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Tooth Sensitivity: What Is It?

Dr. (Major) Varun Nischal 89% (318 ratings)
BDS (Gold Medalist)
Dentist, Gurgaon  •  11 years experience
Tooth Sensitivity: What Is It?

If you have experienced sharp pain when you eat/drink hot, cold, sweet and sour food/drinks, or when you brush/floss your teeth, you may be suffering from tooth sensitivity provided that you do not have oral problems such as tooth decay. Even if you do not have any sensitive teeth, you are encouraged to read this article to prevent it.

What is Tooth Sensitivity? Tooth sensitivity is mainly caused by exposure of dentine (innermost layer) of the tooth to the oral environment. The dentine has numerous fine tubules which connect to the pulp. When the nerve endings in the pulp are irritated by external stimulus, sharp pain is felt.

The outermost layer of the crown is enamel. If the enamel has been damaged, the dentine will not be protected. The dentine of the root of a tooth is covered by the gum. If there is gum recession, the dentine of the root will be exposed.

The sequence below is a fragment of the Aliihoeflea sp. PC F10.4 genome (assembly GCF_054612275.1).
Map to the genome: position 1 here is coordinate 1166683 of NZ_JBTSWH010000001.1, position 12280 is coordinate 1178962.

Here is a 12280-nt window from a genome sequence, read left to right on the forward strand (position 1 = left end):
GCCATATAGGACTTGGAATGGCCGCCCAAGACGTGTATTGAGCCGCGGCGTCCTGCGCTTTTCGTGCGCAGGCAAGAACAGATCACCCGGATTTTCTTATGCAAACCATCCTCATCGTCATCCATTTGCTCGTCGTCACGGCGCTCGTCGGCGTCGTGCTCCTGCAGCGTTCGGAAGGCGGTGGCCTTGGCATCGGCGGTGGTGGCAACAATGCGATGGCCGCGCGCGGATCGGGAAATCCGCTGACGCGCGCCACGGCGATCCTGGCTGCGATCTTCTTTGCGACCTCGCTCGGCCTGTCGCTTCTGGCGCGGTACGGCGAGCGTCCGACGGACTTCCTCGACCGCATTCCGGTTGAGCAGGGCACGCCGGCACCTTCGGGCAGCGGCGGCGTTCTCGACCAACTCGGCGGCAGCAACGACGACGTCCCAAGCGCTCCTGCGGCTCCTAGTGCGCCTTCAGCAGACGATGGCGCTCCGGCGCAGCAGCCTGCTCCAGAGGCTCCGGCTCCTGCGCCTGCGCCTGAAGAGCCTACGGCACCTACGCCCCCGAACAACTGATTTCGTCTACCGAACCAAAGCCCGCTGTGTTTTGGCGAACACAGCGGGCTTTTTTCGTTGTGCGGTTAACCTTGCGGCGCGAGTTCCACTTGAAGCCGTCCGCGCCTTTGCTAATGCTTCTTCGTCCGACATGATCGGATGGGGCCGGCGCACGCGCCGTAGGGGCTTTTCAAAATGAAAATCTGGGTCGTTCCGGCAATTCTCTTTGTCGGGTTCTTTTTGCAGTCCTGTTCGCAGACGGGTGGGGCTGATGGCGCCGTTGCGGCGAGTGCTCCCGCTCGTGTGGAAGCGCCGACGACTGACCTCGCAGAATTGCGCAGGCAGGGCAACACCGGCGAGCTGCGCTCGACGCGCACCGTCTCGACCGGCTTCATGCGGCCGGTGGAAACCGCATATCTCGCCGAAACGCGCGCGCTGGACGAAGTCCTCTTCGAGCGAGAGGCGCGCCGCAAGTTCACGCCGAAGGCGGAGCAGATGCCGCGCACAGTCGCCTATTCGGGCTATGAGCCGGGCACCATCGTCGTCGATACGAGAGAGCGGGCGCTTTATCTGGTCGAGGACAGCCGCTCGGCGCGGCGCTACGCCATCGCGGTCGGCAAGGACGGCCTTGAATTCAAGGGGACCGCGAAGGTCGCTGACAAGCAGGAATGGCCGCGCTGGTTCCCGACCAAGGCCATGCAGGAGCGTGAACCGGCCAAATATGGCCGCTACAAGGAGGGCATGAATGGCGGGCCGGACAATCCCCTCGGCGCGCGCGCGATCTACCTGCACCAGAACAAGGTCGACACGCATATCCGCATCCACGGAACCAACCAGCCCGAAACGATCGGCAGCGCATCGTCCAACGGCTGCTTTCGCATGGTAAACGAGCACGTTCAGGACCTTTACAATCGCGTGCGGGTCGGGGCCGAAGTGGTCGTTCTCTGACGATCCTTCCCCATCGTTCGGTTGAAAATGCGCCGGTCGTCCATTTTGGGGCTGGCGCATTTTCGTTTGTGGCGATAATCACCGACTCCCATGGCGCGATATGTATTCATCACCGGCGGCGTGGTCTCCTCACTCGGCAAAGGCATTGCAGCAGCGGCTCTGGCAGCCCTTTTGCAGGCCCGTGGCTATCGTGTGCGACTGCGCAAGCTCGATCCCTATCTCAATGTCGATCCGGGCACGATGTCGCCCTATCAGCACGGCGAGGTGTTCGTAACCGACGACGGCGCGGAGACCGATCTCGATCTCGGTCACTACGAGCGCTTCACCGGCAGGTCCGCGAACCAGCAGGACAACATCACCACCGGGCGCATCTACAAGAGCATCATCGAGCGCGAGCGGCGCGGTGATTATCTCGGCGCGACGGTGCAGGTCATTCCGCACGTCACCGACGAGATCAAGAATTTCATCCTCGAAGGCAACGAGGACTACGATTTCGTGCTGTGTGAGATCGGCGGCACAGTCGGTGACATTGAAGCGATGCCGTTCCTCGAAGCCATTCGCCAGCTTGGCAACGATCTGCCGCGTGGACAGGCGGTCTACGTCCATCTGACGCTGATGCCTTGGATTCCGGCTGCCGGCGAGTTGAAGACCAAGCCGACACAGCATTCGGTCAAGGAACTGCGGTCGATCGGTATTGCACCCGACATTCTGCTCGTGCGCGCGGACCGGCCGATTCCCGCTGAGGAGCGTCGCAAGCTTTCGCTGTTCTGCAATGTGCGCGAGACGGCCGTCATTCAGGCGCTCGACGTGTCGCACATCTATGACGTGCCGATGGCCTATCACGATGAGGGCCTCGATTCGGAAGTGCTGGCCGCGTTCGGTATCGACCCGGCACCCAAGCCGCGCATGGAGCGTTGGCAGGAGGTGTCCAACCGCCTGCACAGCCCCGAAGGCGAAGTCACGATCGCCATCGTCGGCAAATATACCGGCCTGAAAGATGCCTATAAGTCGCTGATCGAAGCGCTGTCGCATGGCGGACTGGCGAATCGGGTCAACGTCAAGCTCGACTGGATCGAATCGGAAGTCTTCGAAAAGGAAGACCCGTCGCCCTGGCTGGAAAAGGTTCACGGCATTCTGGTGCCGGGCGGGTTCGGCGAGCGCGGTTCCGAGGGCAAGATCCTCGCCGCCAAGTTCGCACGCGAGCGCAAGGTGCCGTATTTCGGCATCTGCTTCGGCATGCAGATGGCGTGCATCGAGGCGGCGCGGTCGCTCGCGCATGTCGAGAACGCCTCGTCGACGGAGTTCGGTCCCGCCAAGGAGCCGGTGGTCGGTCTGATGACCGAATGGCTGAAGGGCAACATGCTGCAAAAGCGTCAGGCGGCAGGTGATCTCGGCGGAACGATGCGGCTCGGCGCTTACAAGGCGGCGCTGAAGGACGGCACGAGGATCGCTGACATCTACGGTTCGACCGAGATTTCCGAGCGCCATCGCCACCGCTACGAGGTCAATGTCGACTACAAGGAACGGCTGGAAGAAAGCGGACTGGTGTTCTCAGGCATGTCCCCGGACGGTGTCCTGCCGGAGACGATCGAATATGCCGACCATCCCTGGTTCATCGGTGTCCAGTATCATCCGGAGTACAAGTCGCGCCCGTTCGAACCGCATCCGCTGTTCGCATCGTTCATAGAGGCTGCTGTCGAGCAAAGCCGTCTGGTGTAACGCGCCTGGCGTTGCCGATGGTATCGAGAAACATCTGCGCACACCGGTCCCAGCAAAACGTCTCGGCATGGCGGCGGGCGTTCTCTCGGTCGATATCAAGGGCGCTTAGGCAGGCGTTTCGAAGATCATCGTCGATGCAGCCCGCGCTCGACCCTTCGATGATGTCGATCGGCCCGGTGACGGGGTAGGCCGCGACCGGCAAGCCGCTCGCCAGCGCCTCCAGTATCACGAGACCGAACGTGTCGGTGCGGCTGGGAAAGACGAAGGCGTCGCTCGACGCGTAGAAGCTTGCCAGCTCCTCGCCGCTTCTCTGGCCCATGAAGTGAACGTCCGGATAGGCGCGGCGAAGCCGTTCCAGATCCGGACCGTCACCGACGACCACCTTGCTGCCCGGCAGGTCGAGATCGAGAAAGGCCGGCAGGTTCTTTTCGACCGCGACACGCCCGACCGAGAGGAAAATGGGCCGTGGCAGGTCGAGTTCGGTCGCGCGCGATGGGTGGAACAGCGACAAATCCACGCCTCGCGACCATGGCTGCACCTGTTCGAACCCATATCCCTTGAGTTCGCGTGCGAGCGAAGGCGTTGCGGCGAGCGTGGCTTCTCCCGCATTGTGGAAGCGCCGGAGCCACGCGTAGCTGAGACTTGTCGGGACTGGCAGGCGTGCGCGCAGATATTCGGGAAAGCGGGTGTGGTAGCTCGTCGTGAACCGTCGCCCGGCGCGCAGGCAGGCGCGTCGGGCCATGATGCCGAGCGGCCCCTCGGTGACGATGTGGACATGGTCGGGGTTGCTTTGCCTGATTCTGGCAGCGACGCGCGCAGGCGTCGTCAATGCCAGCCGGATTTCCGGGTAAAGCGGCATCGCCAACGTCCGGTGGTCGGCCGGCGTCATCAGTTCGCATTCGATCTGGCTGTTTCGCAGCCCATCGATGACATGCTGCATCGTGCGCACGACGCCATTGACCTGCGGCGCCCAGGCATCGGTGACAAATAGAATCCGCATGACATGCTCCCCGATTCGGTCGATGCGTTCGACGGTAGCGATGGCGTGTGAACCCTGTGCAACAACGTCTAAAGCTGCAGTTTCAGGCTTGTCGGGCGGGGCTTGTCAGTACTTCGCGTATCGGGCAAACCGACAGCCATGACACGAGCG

Dentine Exposure is caused by:

1. Using a toothbrush with hard bristles

2. Brushing the teeth with excessive force or incorrect brushing technique, leading to gum recession and abrasion of the root surface 

3. Periodontal disease, resulting from gum recession and exposure of root surfaces

4. Acid erosion of enamel due to frequent intake of highly acidic food or drinks.

5. Habitual teeth grinding which wears off the enamel

Management of tooth sensitivity

1. Consult the dentist and learn the correct tooth brushing technique to prevent further abrasion of root surfaces.

2. Use desensitizing toothpaste to relieve tooth sensitivity. Please consult your dentist before purchasing or using desensitizing toothpaste.

3. If dentine has been exposed, the dentist can apply topical fluoride or put a filling over the exposed surface to reduce the sensitivity.

4. If you habitually grind your teeth, the dentist may fabricate a “night guard” for you to wear over the teeth to prevent continual attrition of teeth.

5. Other than tooth sensitivity, dental problems such as tooth decay, gum disease and cracked tooth may also lead to toothache. Therefore, if you have a toothache, please consult your dentist to find out the reasons behind it.

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